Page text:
After having read ‘Parley’ by Frank Lantz, I wanted to write down a couple of thoughts about the discussion on formalism that has been going on recently, even though I haven’t followed every part of it, and can barely spell ‘Deleuzian’.
First of all, Parley is great on several levels. It is well written, well argued, and a nice summary of the debate so far.
Second, I am very glad that Frank explains why he felt that:
folks who are aren’t as interested in theme and narrative see an emphasis on theme and narrative everywhere, so they are baffled by the claim that attention to theme and narrative is being crowded out or dominated by attention to rules and structure.
Because I sure don’t feel that way, which is why I must admit that despite my great respect for Frank I felt a hint of annoyance when I read his “we see pretend worlds and childish make-believe” line. (A line which for most people failed to make the point he wanted to make, as he explains in Parley.)
I now completely understand why he feels that way, and that has been enlightening.
But here is what it looks like from where I am sitting, looking more at the design side than the criticism side:
I’ve led a workshop on narrative design last year, and am about to do another one in two weeks. And to prepare for that, I have reviewed my book shelves to look at what other people have been doing.
My books on writing: check. Some good stuff there, and I kinda know how to adapt and integrate that. (You can find some of those books here.)
My books on storytelling in games: sure. Lee Sheldon’s Character Development And Storytelling For Games. Katherine Isbister’s Better Game Characters by Design. I know there’s a couple more, but I’m not really doing a workshop on writing, I’m doing one on narrative design.
So what about my two shelves with books on game design? Meager. Very meager. Here is what I find when I take some books off the shelf and riffle through the table of contents and the index:
- Salen & Zimmerman’s Rules of Play: 10 pages out of 638.
- Schell’s Art of Game Design: 4 chapters out of 33. Better than most.
- Bates’ Game Design: 1 chapter out of 14. And Bob is a writer and adventure game designer.
- Fullerton, Swain & Hoffman’s Game Design Workshop: 1 chapter out of 16.
- Brathwaite & Schreiber’s Challenges for Game Designers: 1 chapter out of 21.
- Fields & Cotton’s Social Game Design: nothing.
- Trefry’s Casual Game Design: 6 lines.
Chris Crawford’s later books are the only ones dedicated to what one could call narrative design. Maybe The Game Narrative Toolbox will be good – I won’t know until June.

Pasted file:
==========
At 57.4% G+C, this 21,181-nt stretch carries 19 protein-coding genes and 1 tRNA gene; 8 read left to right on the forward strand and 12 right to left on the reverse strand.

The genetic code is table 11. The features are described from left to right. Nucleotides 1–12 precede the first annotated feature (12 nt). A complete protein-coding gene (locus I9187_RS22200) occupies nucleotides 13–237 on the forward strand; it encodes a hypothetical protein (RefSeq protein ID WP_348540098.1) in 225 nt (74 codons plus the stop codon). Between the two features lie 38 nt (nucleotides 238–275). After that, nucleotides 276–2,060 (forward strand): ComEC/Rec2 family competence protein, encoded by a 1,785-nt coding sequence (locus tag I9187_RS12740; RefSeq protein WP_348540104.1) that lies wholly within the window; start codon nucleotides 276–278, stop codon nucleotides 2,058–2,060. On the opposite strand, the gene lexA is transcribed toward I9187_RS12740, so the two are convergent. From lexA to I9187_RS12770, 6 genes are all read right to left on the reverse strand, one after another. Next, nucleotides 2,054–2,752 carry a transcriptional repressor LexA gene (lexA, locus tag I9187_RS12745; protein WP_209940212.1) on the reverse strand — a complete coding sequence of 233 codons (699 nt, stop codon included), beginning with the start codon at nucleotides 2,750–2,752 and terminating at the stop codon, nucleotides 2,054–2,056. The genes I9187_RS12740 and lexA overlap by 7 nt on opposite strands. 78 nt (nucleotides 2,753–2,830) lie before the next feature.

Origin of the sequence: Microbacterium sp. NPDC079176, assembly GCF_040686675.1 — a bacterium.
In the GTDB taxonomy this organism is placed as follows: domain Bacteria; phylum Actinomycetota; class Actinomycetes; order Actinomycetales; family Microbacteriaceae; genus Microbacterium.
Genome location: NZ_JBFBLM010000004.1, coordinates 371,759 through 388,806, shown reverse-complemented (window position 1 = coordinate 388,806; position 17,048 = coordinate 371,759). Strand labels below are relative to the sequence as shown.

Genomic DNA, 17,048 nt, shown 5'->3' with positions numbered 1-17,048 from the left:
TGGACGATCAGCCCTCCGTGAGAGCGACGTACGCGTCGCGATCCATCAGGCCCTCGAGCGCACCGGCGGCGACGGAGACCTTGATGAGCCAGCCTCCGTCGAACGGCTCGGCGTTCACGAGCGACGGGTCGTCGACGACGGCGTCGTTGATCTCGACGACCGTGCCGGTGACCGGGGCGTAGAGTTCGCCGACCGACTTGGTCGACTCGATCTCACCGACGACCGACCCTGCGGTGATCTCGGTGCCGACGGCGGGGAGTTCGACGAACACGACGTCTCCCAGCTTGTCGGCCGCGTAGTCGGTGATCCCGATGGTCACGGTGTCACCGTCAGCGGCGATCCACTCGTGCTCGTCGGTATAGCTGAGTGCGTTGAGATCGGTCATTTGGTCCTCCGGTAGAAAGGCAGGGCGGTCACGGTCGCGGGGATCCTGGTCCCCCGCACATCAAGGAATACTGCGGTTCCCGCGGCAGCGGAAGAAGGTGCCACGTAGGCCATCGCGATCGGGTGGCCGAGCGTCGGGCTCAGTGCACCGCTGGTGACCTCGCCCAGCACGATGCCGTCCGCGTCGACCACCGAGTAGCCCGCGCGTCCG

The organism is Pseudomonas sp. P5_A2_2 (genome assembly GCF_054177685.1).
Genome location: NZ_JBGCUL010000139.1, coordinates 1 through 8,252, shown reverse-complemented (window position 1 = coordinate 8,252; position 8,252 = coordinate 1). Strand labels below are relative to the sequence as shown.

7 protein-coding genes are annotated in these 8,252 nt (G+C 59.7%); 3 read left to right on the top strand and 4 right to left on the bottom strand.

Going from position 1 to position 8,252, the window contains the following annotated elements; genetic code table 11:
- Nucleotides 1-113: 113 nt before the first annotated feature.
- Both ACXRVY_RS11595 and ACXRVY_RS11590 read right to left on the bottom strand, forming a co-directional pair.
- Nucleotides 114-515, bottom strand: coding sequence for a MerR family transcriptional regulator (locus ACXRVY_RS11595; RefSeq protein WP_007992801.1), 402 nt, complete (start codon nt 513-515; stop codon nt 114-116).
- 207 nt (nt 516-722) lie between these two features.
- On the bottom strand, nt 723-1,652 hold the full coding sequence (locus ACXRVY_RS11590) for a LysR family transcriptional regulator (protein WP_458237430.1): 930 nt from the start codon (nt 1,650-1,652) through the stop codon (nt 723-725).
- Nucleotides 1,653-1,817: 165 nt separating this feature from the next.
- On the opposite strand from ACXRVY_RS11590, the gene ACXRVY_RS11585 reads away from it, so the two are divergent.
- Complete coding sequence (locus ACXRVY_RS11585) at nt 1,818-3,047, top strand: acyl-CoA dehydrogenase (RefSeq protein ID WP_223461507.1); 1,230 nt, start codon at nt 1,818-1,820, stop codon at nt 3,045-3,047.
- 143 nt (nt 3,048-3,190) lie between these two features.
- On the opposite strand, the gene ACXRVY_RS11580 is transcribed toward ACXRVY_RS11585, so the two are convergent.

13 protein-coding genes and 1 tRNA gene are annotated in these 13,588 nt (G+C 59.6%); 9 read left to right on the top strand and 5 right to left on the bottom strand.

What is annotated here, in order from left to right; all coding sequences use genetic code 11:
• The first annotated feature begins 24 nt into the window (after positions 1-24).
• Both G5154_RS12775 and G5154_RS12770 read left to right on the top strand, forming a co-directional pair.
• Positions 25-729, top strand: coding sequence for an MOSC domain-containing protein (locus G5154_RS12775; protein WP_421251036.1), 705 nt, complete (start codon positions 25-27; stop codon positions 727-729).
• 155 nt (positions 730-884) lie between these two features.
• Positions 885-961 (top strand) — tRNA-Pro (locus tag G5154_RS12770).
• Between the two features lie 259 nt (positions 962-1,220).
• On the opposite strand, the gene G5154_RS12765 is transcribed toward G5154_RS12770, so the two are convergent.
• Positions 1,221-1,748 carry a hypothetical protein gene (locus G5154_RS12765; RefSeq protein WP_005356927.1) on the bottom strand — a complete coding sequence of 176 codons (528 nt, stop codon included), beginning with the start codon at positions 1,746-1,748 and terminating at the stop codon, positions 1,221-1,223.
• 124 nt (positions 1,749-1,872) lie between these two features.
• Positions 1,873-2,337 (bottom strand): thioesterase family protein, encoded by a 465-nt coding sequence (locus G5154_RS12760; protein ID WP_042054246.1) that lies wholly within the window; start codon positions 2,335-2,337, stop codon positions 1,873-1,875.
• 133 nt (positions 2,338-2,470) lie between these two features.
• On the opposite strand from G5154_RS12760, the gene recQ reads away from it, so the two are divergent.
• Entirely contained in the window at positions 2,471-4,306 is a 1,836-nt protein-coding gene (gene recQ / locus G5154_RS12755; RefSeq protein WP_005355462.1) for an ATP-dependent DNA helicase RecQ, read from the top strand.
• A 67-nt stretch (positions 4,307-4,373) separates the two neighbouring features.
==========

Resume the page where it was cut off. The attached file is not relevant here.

Here’s another fun example. Please allow me to unfairly pick on Stone Librande, someone whose talks I’ve enjoyed and who I’m sure is a perfectly nice gentleman. Here is the syllabus for the Game Design Fundamentals course he teaches at CMU. And here is part 12, out of 15:
While a game can be abstract, adding a theme can help draw players into your game world. This week’s lecture will examine how the “flavor” of a game can enhance the game player’s experience.
Workshop: Thematic Decisions
Design a character that could appear in a low-budget zombie movie. Create a set of options that describe how that character would move and attack if trapped in a room filled with zombies. Make sure that all the options are thematically appropriate. For instance, a Sheriff would be expected to carry a gun, but a Priest would not.
Work on your final project. Focus on elements that will add atmosphere to your game such as colors, fonts, characters and story.
Flavor. Theme. Atmosphere. Elements such as colors, fonts, characters and story.
That’s what things look like from where I’m sitting. The people teaching, writing, and speaking about designing games, the ones who shape the debate, are primarily focused on the mechanical side of game design, and not on the fictional side or the integration of those two. (I am primarily looking at designers, not critics, although of course there is some overlap.)
That doesn’t mean we shouldn’t look at the mechanical side – we should, and I find that aspect fascinating, and important. And different people like different things about games, and have different approaches to games. That’s all fine.
It also doesn’t mean every game needs a “story”. But most games have a fictional side, a world in which they take place. For me, the mechanical and the fictional are two aspects of the same thing, and I find the best way to approach designing them is in an integrated manner, and this goes for most games, all the way down to ostensibly abstract games like Tetris (see here).
And that is exactly what I will be talking about during my talk at the GDC narrative summit this year, so this formalism kerfuffle better have died down or I can see I will have to add some slides to my talk.